Epictetus

Epictetus Picture

One of the most notable philosophers of the discipline of Stoicism, Epictetus was born in 55 AD to a slave woman in Hierapolis, a Greek city located in Asia Minor. Epictetus means ‘acquired’, which is a reference to his status as a slave during most of his youth. Epictetus and his mother were owned by Epaphroditus, who served as an administrator at Nero’s court. He spent most of his youth in Rome, but he had to leave Rome when Epaphroditus came into some disaccord with the Domitian’s government. Epictetus was not treated harshly by his master, in fact, he was allowed the exclusive privilege to pursue education, and due his master’s influential social status, Epictetus benefitted from the tutelage of Musonius Rufus, an influential philosopher of the Stoic discipline.

Upon gaining his freedom, Epictetus began teaching philosophy and constructing his own ideologies. In 89 AD, Domitian exiled all philosophers from Rome, hence, Epictetus was forced to leave his native city as well. He settled in Nicopolis, in Northwest Greece and founded his own school. In Nicopolis, Epictetus found the fame that was denied to him in the constricting atmosphere of Rome, it is said that his influenced even transcended that of Plato’s. His institute was frequented by the most eminent Roman philosophers, and his students included affluent citizens such as, Flavian Arrian.  Arrian is also largely responsible for collecting, compiling and editing the works of Epictetus, which, despite his painstaking meticulousness remain partial and incomplete. Epictetus’ works have been conveyed to the masses mainly through the efforts of his pupil, and it is still widely debated whether the works were his own or that of his Flavian Arrian. His works can be found in the eight books of the ‘Discourses’ and ‘Encheiridion’, however, his theories appear as scattered and uncoordinated due to their disorganization.

The Discourses contains his theories on a wide range of diverse subjects such as fear, poverty, illness and anger. Epictetus’ philosophies provide the approach to construct a fulfilling and peaceful life, to continuously improve the circumstances and essence of one’s existence, and to excel in one’s abilities. Epictetus introduced the concept of achieving eudemonia to the Stoic school of philosophy, which can be literally translated as flourishing and refers to attaining a state of contentment and blissful satisfaction.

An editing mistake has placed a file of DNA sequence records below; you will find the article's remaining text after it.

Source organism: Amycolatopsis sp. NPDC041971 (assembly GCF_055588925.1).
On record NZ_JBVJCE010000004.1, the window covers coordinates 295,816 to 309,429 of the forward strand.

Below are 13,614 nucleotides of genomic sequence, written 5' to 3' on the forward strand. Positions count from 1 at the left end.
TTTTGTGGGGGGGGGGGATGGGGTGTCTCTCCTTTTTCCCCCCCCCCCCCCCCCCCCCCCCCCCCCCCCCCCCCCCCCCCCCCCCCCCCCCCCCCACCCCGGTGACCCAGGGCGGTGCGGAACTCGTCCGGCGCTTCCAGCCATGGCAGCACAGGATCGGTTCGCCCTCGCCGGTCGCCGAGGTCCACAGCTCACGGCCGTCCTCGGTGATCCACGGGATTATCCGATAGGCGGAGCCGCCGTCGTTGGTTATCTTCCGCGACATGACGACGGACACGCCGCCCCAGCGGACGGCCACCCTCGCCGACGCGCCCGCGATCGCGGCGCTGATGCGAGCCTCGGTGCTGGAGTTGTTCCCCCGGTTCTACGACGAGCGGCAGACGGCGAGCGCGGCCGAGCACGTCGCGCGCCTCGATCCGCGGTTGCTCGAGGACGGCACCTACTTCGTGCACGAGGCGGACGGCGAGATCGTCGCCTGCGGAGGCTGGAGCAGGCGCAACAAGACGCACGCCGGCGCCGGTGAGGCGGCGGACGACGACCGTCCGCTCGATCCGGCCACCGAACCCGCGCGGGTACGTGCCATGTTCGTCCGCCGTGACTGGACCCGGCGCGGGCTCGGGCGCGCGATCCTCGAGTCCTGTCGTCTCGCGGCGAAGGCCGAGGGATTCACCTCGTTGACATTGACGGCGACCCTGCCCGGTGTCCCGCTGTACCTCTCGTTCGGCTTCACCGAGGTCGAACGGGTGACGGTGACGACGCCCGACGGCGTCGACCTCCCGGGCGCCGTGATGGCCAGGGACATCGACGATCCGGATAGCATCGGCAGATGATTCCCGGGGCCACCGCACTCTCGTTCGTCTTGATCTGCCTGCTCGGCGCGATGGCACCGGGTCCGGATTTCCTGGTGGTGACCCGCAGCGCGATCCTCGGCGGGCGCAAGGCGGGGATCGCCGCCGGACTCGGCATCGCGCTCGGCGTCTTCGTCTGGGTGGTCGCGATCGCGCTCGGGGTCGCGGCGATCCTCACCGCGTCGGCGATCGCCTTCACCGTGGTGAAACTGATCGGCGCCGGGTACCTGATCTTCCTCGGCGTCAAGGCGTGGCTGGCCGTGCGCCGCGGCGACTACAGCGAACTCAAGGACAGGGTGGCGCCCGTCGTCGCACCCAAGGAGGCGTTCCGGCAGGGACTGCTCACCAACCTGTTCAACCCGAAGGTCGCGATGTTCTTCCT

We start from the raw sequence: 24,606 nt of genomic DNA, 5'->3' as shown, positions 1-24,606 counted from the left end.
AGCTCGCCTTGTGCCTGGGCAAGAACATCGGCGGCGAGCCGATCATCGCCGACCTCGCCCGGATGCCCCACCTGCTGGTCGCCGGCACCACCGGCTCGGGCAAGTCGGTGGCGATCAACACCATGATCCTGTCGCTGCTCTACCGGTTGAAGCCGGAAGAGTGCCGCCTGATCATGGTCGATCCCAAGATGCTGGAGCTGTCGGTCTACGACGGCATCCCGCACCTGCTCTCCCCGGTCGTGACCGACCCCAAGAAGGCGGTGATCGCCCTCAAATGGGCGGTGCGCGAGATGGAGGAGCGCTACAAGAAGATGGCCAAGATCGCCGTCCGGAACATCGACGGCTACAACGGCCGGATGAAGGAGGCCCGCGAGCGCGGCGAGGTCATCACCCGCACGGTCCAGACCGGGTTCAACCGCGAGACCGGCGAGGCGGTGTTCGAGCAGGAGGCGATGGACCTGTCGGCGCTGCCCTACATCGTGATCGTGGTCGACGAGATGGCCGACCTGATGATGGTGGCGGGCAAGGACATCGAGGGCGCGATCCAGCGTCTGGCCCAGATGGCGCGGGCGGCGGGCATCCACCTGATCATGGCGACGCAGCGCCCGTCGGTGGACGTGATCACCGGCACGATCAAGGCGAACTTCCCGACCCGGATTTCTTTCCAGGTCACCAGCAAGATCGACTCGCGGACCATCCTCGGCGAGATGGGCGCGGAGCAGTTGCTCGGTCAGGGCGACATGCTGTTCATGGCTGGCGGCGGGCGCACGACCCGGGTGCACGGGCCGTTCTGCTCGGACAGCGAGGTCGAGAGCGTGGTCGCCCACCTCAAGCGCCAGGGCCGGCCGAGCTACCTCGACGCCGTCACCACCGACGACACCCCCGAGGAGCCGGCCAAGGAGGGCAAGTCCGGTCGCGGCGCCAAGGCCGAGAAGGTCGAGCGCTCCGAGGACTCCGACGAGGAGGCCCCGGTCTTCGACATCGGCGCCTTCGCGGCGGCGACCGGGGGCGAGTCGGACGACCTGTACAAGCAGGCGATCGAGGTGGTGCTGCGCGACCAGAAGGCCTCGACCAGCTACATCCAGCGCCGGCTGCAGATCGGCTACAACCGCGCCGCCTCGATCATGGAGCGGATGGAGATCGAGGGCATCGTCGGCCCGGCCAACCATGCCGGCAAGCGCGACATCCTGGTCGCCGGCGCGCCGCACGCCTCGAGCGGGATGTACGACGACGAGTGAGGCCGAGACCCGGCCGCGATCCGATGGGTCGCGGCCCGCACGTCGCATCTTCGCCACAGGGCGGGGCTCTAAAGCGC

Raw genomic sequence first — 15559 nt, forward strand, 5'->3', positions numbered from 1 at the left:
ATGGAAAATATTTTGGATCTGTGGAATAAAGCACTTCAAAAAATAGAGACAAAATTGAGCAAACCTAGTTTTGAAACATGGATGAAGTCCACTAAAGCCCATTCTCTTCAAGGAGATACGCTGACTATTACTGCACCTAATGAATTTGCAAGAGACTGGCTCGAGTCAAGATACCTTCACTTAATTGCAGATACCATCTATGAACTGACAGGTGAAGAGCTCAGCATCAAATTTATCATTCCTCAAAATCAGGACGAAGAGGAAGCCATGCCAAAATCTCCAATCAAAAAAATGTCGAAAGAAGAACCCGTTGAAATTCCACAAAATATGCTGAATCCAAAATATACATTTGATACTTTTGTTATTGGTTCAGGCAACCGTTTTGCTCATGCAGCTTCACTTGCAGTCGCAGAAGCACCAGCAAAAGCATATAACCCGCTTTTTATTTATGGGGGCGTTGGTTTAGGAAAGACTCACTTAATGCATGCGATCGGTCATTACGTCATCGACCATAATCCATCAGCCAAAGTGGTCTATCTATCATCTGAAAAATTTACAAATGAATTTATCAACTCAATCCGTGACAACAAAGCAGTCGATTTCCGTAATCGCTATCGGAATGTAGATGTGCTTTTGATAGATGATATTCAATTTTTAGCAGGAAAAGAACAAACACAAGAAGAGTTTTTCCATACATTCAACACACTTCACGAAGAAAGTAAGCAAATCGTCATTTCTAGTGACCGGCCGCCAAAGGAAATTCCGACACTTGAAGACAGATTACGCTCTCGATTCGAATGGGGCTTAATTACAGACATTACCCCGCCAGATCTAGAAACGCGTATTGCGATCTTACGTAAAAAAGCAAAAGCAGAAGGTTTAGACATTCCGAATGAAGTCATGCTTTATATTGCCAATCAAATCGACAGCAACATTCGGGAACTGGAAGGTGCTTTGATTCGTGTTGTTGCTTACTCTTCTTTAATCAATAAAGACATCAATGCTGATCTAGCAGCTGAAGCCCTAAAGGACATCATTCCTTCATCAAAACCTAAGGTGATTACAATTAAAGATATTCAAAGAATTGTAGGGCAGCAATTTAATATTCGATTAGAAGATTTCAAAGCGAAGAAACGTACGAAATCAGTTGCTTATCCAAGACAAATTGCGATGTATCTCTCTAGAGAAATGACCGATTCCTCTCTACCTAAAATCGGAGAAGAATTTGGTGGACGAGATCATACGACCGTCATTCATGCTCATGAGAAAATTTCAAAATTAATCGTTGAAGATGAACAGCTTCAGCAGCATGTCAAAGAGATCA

The Encheiridion, also called The Handbook in English, provides discourse on day-to-day events that we all encounter, and basically serves as a simplification of the philosophies put forward in the Discourses. It talks about free will and power, and explains power as a course of action taken towards circumstances, for fulfilment of desires and to create diversions. It goes on to advocate that our body, property, official positions, and reputations are not within our power and thus subjected to restrain and the power of other individuals, whereas the things that lie within the sphere of our power are free by the course of nature. Epictetus proposes that if one assumes that the things which lie outside our power and are subjected to the authority and command of others, are actually controllable and can be manipulated, one will suffer from hindrances, difficulties and will eventually end up blaming one’s fate and society. However, if one is able to distinguish between the affairs that our controllable and the one’s that can be subjected to our authority, one can form a balance in life, and be able to lead life with free will and without any disturbances. For centuries, the teachings of The Handbook have served as a guide for Christians and Pagans alike.

Epictetus’ mainly dealt with the construction of a moral philosophy that could aid mankind in the construction and improvement of a better life. He wanted his teachings to practical and rational, yet at the same time, they provided individuals with tools of moral consultation and self-reflection. Epictetus placed much emphasis on the strong development of character, and believed that fear creates hindrances, therefore, humans should not attempt to change things that cannot be changed. His teachings preach that while externalities are unchangeable, the internal of an individual is subjected to constant change and development, and the circumstances that create fright and panic, can be altered from unfavorable to favorable, depending on how they are dealt with. He further stated that humans are not fearful of events or circumstances, but rather the conceptual framework of the events and the terror that accompanies with the understanding of their notions. And one can only overcome his fears if he takes control of his emotions, instructs himself and does not give in to fear by acting rationally.

Epictetus’ philosophical contributions have played a vital role in the evolution of the Stoic school of philosophy. His work had influenced the masses for centuries, and was also adopted by Emperor Marcus Aurelius as the central doctrine of his empire.

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